Consumer spending, which accounts for more than two-thirds of U.S. economic activity, edged up 0.1 percent last month after rising 0.4 percent rise in August. September’s consumer spending data was included in Thursday’s third-quarter gross domestic product report.

Consumer spending rose at a brisk 3.2 percent annual pace in the third quarter, helping to lift GDP growth to a 1.5 percent rate. Consumption has increased at a rate of more than 3 percent in each of the last two quarters.

Third-quarter growth was constrained by business efforts to whittle down an inventory bloat, a strong dollar and ongoing spending cuts by energy companies.

Stocks on Wall Street were trading marginally lower, while prices for longer-dated U.S. government debt rose. The dollar fell against a basket of currencies.

Weak Inflation

When adjusted for inflation, consumer spending rose 0.2 percent in September after increasing 0.4 percent in August, suggesting consumption will continue to support the economy through the rest of the year.

That view also was bolstered by a separate report showing the University of Michigan’s consumer sentiment index rebounded in October from September. Consumer spending growth, however, is unlikely to maintain the brisk pace witnessed in the second and third quarters in the absence of a significant rise in income.

Income ticked up 0.1 percent as wages and salaries fell last month, especially in manufacturing, after rising 0.4 percent in August.

“Stronger income growth is needed to support stronger consumer spending,” said Jennifer Lee, a senior economist at BMO Capital Markets in Toronto.

With spending sluggish, inflation was weak last month. A price index for consumer spending slipped 0.1 percent, the first decline since January, after being flat in August.

In the 12 months through September, the personal consumption expenditures price index rose 0.2 percent, the smallest increase since April, after increasing 0.3 percent in August.

Excluding food and energy, prices rose 0.1 percent for a fifth straight month. The so-called core PCE price index rose 1.3 percent in the 12 months through September after a similar gain in August.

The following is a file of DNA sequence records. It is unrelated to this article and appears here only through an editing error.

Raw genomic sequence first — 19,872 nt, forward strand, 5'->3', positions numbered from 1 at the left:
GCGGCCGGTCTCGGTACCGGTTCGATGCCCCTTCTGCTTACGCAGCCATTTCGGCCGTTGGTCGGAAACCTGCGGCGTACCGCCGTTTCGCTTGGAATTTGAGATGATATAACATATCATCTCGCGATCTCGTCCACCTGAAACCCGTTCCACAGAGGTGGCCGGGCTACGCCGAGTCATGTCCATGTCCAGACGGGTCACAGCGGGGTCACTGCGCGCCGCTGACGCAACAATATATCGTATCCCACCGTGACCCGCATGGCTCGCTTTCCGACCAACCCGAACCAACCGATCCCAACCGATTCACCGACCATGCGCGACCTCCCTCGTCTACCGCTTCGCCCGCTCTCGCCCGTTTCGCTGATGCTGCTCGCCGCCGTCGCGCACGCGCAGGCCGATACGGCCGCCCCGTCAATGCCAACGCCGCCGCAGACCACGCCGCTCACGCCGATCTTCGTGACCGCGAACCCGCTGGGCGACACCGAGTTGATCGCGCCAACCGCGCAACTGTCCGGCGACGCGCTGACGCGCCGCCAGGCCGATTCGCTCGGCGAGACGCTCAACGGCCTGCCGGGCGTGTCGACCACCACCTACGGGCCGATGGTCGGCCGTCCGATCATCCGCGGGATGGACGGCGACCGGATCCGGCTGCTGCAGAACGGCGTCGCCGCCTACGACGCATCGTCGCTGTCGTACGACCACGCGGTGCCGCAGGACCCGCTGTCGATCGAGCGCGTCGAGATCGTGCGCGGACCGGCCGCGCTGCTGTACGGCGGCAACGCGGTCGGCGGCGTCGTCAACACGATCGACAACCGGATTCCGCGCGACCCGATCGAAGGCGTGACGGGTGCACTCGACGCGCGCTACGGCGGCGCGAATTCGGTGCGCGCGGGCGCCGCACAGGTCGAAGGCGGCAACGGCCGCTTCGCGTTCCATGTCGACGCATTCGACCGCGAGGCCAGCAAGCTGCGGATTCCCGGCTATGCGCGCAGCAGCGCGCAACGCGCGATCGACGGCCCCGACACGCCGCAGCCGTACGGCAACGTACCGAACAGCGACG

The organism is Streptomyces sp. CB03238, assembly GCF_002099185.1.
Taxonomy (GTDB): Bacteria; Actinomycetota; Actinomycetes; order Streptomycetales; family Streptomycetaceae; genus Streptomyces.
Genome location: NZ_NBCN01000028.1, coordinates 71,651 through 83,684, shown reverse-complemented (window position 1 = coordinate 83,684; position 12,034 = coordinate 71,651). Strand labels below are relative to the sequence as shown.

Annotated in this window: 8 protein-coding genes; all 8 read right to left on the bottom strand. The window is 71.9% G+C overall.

Inflation has persistently run below the Fed’s 2 percent target. A report from the Labor Department showed the Employment Cost Index, the broadest measure of labor costs, increased 0.6 percent after a 0.2 percent gain in the second quarter.

In the 12 months through September, labor costs held steady at 2 percent, below the 3 percent threshold that economists say is needed to bring inflation closer to the Fed’s target.

“We are still in a modest compensation-gain environment and that implies inflation is not likely to accelerate sharply soon,” said Joel Naroff, chief economist at Naroff Economic Advisers in Holland, Pennsylvania.

“The labor market may be tight but firms appear to be in no great hurry to raise compensation.”

Economic Data Seen Supporting December Interest Rate Hike

Trade Gap
WASHINGTON — U.S. private employers maintained a steady pace of hiring in October and a jump in new orders buoyed activity in the services sector, suggesting the economy was strong enough to support an interest rate hike from the Federal Reserve in December.

The economic outlook was further brightened by another report Wednesday showing the trade deficit hit a seven-month low in September as exports rebounded, a tentative sign the worst of the drag from the stronger dollar may be over.

You have a set of data thus far that tells the Fed that things are in good shape going into the fourth quarter and is giving them the green light to go.

Fed Chair Janet Yellen told lawmakers Wednesday the U.S. economy is “performing well” and aDecember rate hike could be justified.

“You have a set of data thus far that tells the Fed that things are in good shape going into the fourth quarter and is giving them the green light to go,” said Jacob Oubina, senior U.S. economist at RBC Capital Markets in New York.

The ADP National Employment Report showed private payrolls increased 182,000 last month on top of the 190,000 jobs added in September. Job gains last month were broad-based, though manufacturing lost 2,000 positions.

The ADP report, which is jointly developed with Moody’s Analytics, was released ahead of Friday’s more comprehensive employment report from the Labor Department.

According to a Reuters survey of economists, nonfarm payrolls increased 180,000 in October, well above the average gain of 139,000 jobs for August and September.

Economists say the expected October job gains would be seen as sufficient for the Fed to raise its benchmark overnight interest rate from near zero at its Dec. 15-16 policy meeting. The unemployment rate is forecast to be steady at 5.1 percent.

In a separate report, the Institute for Supply Management said its non-manufacturing index rose to 59.1 last month from a reading of 56.9 in September. A reading above 50 indicates expansion in the sector, which accounts for more than two-thirds of the U.S. economy.